The Dynamic Duo

After a routine check-up at the doctor, Michelle learned that her five-year-old daughter, Sophia, had a dangerously low red blood cell count. Not certain about a diagnosis, she was told to quickly pack her bags and head to the hospital.

Mother and daughter in teal dresses pose for picture at The Inn

Several tests revealed that Sophia had severe aplastic anemia, a rare and serious blood disorder in which the body’s bone marrow doesn’t make enough new blood cells. Sophia had the worst kind of aplastic anemia, rendering her completely dependent on transfusions to survive, with no immune system to protect her from infections.

Michelle spent months trying to find a match for Sophia to receive a blood and marrow stem cell transplant. Unable to find a relative or unrelated donor who was a tissue match, Sophia and Michelle traveled from their home in Chicago to the National Institutes of Health (NIH) to participate in an experimental protocol. She was treated using a combination of two stem cell sources; mis-matched umbilical cord blood stem cells combined with mis-matched stem cells from her mother.

“Historically, patients like Sophia would be left with no good therapeutic options, and most of them would ultimately die,” says Dr. Richard Childs, Sophia’s NIH physician. “Aplastic anemia treatment has advanced greatly over the past 10 years. New drug and transplant-based therapies developed by doctors at the National Heart, Lung, and Blood Institute (NHLBI) are now effective in treating the disease in the vast majority of patients. Most remarkably, patients who historically have had the worst survival, namely those who have failed medical therapy that lack a tissue matched stem cell donor, now have hope there disease can be cured using mismatched transplants, which are now much safer.”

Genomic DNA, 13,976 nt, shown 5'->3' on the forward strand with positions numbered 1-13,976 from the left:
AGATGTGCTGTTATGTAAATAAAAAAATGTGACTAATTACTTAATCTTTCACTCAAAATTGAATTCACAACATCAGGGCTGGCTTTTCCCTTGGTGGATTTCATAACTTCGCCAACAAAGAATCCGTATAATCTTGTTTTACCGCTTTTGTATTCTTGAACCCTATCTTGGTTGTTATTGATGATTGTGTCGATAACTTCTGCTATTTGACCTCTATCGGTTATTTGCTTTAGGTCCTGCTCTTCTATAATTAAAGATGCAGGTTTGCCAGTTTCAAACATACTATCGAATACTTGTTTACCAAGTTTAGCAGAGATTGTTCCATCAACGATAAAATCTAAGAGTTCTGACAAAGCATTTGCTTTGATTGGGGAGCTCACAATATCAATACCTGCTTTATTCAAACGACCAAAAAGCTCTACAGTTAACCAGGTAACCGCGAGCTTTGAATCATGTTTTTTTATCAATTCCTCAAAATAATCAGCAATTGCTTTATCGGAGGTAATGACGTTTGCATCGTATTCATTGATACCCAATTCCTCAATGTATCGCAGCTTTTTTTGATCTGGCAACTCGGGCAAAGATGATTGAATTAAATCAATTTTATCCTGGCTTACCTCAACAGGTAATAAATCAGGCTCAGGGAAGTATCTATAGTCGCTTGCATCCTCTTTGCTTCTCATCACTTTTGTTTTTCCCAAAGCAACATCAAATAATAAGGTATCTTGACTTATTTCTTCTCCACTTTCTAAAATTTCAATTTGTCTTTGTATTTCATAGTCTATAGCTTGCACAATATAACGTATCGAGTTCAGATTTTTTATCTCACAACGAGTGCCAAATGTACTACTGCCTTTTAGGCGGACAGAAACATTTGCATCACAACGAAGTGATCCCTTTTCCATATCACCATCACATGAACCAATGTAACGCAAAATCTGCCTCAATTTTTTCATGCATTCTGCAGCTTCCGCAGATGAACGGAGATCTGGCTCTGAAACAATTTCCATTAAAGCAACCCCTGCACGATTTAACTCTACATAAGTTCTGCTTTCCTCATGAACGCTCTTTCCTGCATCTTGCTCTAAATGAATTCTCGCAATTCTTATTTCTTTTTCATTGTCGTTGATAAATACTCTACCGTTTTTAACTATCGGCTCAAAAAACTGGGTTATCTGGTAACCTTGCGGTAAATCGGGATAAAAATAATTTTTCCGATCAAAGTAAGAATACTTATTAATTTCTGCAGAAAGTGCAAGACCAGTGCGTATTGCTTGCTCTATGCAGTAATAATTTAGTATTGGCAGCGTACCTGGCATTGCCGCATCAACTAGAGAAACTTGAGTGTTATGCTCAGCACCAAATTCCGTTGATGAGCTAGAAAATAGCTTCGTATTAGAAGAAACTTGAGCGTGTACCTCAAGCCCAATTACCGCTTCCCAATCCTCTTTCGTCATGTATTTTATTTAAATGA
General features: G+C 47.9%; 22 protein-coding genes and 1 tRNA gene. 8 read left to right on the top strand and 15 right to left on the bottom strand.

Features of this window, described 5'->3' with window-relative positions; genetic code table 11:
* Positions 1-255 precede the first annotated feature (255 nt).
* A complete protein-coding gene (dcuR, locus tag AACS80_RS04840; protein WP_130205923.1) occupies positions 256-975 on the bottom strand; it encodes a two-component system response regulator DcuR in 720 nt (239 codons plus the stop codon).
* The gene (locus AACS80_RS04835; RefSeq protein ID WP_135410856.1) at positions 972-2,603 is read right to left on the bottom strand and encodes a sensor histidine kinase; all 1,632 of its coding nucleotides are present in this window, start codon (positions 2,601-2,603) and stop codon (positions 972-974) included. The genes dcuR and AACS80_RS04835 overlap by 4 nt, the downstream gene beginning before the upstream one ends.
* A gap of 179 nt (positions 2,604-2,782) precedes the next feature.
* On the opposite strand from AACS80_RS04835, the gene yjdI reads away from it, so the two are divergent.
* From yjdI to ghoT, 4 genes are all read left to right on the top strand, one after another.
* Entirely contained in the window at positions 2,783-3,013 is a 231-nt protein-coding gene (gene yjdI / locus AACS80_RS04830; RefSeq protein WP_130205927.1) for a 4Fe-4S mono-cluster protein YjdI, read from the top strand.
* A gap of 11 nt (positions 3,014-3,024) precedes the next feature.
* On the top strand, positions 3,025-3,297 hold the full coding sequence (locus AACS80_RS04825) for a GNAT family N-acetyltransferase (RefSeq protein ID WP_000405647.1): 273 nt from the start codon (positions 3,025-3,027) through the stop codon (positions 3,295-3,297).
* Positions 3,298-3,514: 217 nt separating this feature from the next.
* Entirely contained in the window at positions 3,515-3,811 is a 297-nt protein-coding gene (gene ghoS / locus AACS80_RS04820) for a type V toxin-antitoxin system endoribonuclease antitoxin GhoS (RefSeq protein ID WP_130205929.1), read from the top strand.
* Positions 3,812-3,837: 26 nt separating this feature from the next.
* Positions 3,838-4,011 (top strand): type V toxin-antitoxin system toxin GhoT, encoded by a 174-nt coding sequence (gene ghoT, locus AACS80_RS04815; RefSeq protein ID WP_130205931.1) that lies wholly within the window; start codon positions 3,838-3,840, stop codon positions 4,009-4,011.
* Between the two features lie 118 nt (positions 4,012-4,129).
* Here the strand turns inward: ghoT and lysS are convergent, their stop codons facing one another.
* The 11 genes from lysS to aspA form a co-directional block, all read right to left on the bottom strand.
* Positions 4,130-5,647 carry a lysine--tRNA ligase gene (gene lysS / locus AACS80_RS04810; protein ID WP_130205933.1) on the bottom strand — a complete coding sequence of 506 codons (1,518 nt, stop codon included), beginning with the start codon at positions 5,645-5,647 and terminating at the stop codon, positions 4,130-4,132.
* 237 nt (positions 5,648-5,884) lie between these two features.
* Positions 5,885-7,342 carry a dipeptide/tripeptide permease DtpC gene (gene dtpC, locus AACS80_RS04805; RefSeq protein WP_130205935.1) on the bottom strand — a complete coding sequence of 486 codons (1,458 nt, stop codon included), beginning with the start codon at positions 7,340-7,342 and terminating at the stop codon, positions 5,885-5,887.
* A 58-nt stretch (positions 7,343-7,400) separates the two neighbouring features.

“At the NHLBI, the ongoing cord/haplo study has survival rates greater than 90%, which is really amazing when you consider that less than 5 years ago, mortality rates with cord or haplo-transplants for aplastic anemia had mortality rates as high as 50%.”

As a single mom who had to leave her job to take care of her seriously ill child, Michelle still maintains a positive outlook. “It’s been challenging to pick-up and leave our life in Chicago, but faith keeps me going,” she says. The two have stayed at The Children’s Inn for nine months now. “I had to let go of my natural urge to be in control. You cannot plan when your child has a rare disease.”

Sophia, now seven, enjoys all of the friends she has made at The Inn, playing with Zilly the therapy dog, and going on fun field trips. “The Inn is our home and the staff has become like family,” says Michelle. “We wouldn’t be here if it weren’t for The Inn.”